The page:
Sir Charles Sherrington’s speech at the Nobel Banquet in Stockholm, December 10, 1932
Your Royal Highnesses, Your Excellencies, Ladies and Gentlemen.
I rise in response to the kind toast given by Professor Gunnar Holmgren, and I esteem it a privilege to tender my thanks to him, in this company and in this City renowned for its hospitality, for the generous words which have been spoken. The compliment of the award of a Nobel Prize I value the more since I can interpret it as a sign of sympathetic interest in the efforts of experimental neurology, no less than a generous encouragement to myself.
Several circumstances enhance for me the enjoyment of this visit to Sweden. In the first place it is a pleasure to meet here Swedish scientific men whose names are known the world over, and among them some whom I have known long enough to venture to call them old friends. Then, for one whose study concerns nerves and their activity, it is since nerves express themselves through muscular action, of special interest to visit Sweden with its high tradition of masters in the science of muscular action, for instance Magnus Blix, and Professor Johansson. Further, it is delightful to be associated in this visit with my friend, Professor Adrian, who treats the nerves as a sort of electric power house, and makes even their minutest leakages audible to us. With him we can, so to say, hear the gold fish ‘thinking’, a new fairy-tale for Christmas Eve, now nearly here.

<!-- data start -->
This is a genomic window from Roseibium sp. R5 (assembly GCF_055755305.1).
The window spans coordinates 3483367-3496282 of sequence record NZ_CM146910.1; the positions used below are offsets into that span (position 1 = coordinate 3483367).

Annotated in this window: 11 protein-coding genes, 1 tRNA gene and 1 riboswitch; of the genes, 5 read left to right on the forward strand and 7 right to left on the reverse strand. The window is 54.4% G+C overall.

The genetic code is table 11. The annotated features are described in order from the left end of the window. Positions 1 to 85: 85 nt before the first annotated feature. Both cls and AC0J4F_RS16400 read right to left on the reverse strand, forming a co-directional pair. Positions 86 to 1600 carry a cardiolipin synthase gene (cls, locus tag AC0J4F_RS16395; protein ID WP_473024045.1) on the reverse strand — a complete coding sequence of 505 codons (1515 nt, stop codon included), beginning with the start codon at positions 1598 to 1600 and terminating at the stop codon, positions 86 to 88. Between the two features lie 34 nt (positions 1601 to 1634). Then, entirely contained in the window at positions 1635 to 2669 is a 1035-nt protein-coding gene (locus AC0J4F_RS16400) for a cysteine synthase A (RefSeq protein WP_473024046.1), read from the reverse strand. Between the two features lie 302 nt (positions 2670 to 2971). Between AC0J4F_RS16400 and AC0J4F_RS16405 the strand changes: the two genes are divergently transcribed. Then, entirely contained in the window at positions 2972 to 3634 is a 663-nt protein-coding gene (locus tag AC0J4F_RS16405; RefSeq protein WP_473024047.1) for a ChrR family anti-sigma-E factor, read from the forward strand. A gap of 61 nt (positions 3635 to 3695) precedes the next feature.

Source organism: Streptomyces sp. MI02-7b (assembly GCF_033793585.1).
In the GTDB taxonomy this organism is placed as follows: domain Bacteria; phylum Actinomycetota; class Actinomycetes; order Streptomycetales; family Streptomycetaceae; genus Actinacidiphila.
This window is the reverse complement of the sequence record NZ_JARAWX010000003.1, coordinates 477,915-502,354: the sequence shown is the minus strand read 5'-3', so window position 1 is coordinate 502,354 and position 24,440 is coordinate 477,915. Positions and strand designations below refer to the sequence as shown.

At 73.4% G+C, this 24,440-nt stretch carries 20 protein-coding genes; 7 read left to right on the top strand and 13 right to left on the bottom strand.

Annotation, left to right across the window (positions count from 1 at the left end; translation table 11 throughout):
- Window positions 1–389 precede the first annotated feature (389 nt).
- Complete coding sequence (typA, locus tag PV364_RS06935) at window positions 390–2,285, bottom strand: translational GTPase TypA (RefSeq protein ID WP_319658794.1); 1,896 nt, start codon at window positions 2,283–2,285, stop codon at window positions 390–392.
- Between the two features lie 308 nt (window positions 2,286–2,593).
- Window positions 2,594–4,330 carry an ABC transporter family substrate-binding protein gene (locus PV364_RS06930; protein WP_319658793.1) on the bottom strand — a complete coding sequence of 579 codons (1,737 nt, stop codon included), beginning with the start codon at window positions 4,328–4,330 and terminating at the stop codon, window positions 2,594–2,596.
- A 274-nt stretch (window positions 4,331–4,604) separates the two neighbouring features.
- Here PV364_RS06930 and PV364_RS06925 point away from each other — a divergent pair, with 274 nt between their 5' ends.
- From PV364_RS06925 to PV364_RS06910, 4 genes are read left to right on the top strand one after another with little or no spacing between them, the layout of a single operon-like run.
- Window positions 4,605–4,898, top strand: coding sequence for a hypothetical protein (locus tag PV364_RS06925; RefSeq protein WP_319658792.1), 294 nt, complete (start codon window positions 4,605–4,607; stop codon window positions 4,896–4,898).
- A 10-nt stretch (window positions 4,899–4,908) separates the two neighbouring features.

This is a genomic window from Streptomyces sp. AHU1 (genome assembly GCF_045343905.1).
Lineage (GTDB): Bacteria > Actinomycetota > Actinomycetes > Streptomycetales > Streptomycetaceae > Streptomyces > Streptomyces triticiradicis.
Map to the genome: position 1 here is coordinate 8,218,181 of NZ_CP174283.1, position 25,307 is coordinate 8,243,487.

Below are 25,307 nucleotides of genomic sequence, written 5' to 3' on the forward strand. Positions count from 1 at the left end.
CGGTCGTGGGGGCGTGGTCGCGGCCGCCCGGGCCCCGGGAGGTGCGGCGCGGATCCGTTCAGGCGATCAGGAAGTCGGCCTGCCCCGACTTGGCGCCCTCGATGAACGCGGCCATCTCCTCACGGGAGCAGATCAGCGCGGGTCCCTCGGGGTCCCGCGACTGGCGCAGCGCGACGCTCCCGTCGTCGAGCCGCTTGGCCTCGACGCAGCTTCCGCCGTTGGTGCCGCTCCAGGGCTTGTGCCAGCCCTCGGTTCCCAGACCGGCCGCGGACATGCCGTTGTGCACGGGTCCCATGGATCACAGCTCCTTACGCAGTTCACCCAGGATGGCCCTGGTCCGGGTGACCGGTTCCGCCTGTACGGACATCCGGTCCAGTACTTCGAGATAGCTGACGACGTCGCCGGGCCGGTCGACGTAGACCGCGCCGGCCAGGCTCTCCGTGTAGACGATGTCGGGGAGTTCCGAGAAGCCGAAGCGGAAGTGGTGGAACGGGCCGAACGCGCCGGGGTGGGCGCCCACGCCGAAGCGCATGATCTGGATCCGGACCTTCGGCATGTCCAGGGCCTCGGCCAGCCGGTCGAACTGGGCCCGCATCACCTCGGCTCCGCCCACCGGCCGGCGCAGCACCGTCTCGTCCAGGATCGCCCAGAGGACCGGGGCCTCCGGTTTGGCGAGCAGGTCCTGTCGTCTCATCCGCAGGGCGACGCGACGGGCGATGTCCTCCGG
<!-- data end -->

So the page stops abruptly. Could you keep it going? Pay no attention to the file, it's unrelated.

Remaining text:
May I take this opportunity to pay a word of tribute on general lines to the work of the Nobel Foundation for the welfare of Science. It must be a difficult thing to adjudicate prizes where so much research and discovery are going on and where so many researchers are deserving. I am sure I am voicing a universal opinion when I say that the considerate care and sympathetic width of view which the Foundation has consistently shown has enhanced the prestige of the Prizes themselves in the eyes of the cultivated world. Its doing so has been a source of deep satisfaction and encouragement to Science itself.
May I remark that a happy and inspiring note in this annual celebration which must have impressed us all in the Concert Hall today is the dignity and charm of the ceremonial observed. Such observance proclaims that Science is worthy of an aesthetic as well as of a purely intellectual setting; and that emphasis is of itself a service to Science.
When we think of Alfred Nobel we cannot but remember that along with his devotion to Science, he was an idealist with lofty ideals. He was, for the thing, an ardent advocate of international friendship and of cooperation between nations. He saw as every thinking man must see, an illustration of the possibilities of that cooperation in the collaboration of scientific researchers the civilized world over in the advance of Science. Nothing can have exemplified better the solidarity of the civilized world in the pursuit of Science than the record of the awards of the Nobel Foundation since their inception a quarter of a century ago. That record instances now this country, now that, often two different countries together, according as the international stream of progress winds. It is the progress of the stream which matters. That holds an added pleasure for each recipient – because each can then feel that his recognition has come to him not in virtue of anything he has done for himself in the sense of for his own sake but because he has contributed a piece – in my case I feel it is a very humble piece – to the advancement of a great common cause. I thank you.